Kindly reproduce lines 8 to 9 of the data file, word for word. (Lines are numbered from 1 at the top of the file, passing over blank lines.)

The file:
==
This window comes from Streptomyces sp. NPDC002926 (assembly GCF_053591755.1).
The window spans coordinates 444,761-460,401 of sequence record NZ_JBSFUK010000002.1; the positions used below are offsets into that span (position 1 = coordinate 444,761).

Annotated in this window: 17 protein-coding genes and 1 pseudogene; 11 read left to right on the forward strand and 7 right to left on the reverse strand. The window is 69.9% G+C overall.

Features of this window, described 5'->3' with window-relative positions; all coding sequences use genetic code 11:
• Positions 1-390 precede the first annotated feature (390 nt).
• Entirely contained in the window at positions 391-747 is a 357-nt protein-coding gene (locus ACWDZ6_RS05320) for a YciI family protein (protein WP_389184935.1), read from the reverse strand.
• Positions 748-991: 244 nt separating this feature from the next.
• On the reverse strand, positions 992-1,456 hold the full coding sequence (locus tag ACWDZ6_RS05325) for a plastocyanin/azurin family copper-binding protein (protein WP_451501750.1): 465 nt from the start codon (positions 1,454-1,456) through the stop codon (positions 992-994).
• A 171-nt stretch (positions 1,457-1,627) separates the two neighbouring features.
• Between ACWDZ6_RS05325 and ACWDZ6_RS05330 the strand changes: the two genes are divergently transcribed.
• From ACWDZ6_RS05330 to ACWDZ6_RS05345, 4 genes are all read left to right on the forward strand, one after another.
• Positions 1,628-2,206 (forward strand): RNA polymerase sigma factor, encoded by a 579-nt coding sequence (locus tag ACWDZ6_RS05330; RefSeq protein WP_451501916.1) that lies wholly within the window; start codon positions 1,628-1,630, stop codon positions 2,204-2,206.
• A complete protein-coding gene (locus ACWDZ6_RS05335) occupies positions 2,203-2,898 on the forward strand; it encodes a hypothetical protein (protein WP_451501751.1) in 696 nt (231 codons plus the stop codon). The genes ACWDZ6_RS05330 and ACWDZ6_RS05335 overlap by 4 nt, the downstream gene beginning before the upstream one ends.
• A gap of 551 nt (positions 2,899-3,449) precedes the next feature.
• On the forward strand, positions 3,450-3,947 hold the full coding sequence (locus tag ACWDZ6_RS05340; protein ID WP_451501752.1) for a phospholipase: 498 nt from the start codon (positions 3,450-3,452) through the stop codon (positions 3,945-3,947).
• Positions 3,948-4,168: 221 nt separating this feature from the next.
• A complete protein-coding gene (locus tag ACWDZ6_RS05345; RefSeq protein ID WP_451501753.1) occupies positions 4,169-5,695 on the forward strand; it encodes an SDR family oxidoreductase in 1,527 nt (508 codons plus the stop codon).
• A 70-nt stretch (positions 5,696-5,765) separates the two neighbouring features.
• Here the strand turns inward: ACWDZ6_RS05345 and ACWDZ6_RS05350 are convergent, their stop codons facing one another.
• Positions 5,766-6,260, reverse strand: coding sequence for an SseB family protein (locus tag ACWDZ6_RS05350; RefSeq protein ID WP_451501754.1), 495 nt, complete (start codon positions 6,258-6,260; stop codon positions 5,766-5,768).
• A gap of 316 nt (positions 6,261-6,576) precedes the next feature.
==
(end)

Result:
• On the reverse strand, positions 992-1,456 hold the full coding sequence (locus tag ACWDZ6_RS05325) for a plastocyanin/azurin family copper-binding protein (protein WP_451501750.1): 465 nt from the start codon (positions 1,454-1,456) through the stop codon (positions 992-994).
• A 171-nt stretch (positions 1,457-1,627) separates the two neighbouring features.